This article is adapted from AQ’s latest issue on Latin America’s anti-corruption movement.
A Guatemalan cellist making eerie electronica, a Uruguayan pianist who defies classical convention, and a Cuban funk performer charting his own course to stardom. AQ’s summer playlist includes plenty of surprises.
Gustavo Casenave – Balance
Uruguayan pianist and composer Gustavo Casenave has always been a brave musician, and his latest album, Balance, is no exception: More than 50 minutes of solo piano with no conventional melodies, playing with listeners’ expectations from start to finish. The title track, which opens the album, is composed in the time-tested fast-slow-fast form. But instead of a reiteration of the first section at the end, Casenave closes with three distinct pieces, achieving an unsettled balance through texture and energy. From the start, the album draws attention to Casenave’s torrential virtuosity, tempered by a keen sense of restraint and formal focus. Balance incorporates an arresting mix of influences, from Bach to bebop to various forms of tango. Descriptive titles like “Noble,” “Total” and “Moral” capture the overall feel of each piece, adding to the enjoyment of a journey through this gifted composer’s musical world.
Cimafunk – Terapia
Publicity materials call Cimafunk a “Cuban James Brown.” But the comparison, while spot-on for overall cool and uninhibited sensual energy, misses the obsessively intricate fabric of the Pinar del Río-born singer/songwriter’s musical arrangements. Every sound is put in its proper place, and performed with precise intention. At a recent live show in New York City, he and his band showed they can be as exact and meticulous onstage as they are in the studio. The singer’s version of funk, in truly Caribbean fashion, is rich in disparate influences, from Afro-Cuban rhythms to Spaghetti Western soundtracks to hints of bolero-like romance. The lyrics, frequently delivered as ritual incantations, speak mostly of sex and food, with the occasional suggestion of political rebelliousness despite Cimafunk’s stated desire to stay clear of politics.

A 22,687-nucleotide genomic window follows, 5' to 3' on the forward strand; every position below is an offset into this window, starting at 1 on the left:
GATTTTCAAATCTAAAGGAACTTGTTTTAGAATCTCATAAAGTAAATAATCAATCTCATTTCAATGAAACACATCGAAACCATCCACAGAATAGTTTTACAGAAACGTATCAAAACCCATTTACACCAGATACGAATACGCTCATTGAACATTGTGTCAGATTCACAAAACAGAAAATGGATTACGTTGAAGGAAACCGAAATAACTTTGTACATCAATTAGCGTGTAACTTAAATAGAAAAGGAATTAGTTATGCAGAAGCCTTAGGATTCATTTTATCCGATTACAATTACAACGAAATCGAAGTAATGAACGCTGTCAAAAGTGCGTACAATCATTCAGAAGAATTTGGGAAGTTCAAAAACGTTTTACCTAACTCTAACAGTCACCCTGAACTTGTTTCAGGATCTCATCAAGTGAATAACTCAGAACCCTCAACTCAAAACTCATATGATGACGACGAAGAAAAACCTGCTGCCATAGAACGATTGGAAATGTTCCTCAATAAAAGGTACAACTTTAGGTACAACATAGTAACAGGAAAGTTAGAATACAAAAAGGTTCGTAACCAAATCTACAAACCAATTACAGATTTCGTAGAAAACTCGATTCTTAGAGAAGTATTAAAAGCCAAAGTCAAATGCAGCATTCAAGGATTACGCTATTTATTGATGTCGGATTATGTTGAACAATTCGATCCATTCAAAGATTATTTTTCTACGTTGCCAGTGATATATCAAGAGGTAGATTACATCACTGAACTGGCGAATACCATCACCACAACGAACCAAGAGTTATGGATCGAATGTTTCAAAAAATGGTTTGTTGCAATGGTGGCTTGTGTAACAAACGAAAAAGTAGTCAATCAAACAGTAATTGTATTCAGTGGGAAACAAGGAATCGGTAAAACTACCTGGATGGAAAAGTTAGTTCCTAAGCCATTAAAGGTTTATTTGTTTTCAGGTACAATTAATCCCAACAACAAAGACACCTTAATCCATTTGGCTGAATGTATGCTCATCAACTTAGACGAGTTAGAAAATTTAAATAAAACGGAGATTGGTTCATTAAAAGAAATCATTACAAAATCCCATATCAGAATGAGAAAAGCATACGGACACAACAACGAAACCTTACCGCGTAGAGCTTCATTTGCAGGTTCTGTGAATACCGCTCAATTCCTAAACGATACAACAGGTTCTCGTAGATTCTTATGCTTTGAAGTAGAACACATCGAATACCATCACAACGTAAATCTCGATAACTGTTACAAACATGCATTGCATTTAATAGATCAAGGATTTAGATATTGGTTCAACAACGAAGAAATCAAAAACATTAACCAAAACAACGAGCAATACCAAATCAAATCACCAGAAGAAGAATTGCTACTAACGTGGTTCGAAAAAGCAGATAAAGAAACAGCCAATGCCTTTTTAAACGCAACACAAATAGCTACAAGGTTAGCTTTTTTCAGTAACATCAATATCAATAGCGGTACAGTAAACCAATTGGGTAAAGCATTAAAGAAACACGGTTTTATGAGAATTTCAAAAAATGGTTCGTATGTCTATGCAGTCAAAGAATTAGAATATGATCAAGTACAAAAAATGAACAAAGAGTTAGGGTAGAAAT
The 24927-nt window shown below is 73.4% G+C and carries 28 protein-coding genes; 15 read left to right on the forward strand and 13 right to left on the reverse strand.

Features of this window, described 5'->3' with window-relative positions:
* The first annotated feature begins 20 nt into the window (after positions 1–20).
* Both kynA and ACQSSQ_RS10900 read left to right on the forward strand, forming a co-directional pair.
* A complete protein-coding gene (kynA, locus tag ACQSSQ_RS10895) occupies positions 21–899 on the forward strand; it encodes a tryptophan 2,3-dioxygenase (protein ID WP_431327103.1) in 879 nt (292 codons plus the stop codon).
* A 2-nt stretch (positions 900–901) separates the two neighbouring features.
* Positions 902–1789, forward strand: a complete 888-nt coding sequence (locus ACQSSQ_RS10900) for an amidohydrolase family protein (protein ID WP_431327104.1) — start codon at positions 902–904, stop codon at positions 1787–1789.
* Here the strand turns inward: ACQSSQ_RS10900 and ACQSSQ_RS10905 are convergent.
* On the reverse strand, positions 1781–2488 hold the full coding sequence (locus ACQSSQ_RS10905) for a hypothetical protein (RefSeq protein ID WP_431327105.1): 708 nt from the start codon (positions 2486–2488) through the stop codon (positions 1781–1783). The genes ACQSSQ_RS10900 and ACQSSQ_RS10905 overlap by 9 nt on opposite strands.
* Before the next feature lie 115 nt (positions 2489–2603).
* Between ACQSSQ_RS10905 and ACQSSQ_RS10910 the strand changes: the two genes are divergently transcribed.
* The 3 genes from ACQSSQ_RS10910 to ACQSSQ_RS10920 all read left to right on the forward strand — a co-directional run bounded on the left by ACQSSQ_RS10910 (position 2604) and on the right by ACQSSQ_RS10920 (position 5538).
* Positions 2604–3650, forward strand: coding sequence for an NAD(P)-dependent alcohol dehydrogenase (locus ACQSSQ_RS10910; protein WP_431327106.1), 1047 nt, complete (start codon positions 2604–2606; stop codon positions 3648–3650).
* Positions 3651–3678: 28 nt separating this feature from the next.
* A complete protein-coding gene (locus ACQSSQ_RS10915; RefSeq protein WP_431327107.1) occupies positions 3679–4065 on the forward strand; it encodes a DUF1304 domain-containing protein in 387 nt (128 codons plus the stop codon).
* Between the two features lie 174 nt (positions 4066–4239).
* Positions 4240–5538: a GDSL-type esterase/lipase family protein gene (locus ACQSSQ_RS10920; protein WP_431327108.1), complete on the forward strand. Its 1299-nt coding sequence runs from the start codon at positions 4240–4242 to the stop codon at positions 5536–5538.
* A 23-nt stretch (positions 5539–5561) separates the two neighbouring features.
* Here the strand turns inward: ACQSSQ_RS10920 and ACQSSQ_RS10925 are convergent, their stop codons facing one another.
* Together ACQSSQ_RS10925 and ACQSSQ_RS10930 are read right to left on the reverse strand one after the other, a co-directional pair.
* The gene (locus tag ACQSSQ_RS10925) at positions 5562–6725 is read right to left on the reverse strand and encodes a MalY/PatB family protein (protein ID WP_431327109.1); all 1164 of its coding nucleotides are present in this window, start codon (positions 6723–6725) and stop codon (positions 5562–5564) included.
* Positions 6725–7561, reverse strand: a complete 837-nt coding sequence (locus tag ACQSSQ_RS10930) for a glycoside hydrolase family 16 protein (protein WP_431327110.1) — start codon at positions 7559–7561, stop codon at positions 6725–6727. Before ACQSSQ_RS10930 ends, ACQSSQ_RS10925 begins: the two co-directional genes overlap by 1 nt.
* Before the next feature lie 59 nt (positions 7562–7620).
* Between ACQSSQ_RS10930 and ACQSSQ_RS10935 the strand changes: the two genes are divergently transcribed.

Mabe Fratti – Pies sobre la tierra
Cello isn’t the typical instrument for a singer/songwriter, but Guatemalan artist Mabe Fratti provides a welcome exception. In Pies sobre la tierra (Feet on the Ground), her second album and first on Mexico City-based experimental label Hole Records, Fratti moves with grace between eerie soundscapes and jewel-like songs that accentuate her cello playing, subtle vocals and understated electronics. In the album’s first single, “Todo lo que querías saber” (Everything You Wanted to Know), Fratti’s delicate voice lays over a gentle cello ostinato and elusive electronic sounds, sharing the spotlight with an intense cello solo that is downright head-banging by comparison. Her lyrics talk about finding and keeping connections, while the album’s interchange between ambient moods and prominent melodies is surprisingly satisfying. Fratti’s cello writing is occasionally unconventional, lyric and percussive, while her voice is genuine — both are worth listening to.
Zubieta is director of the music program at Americas Society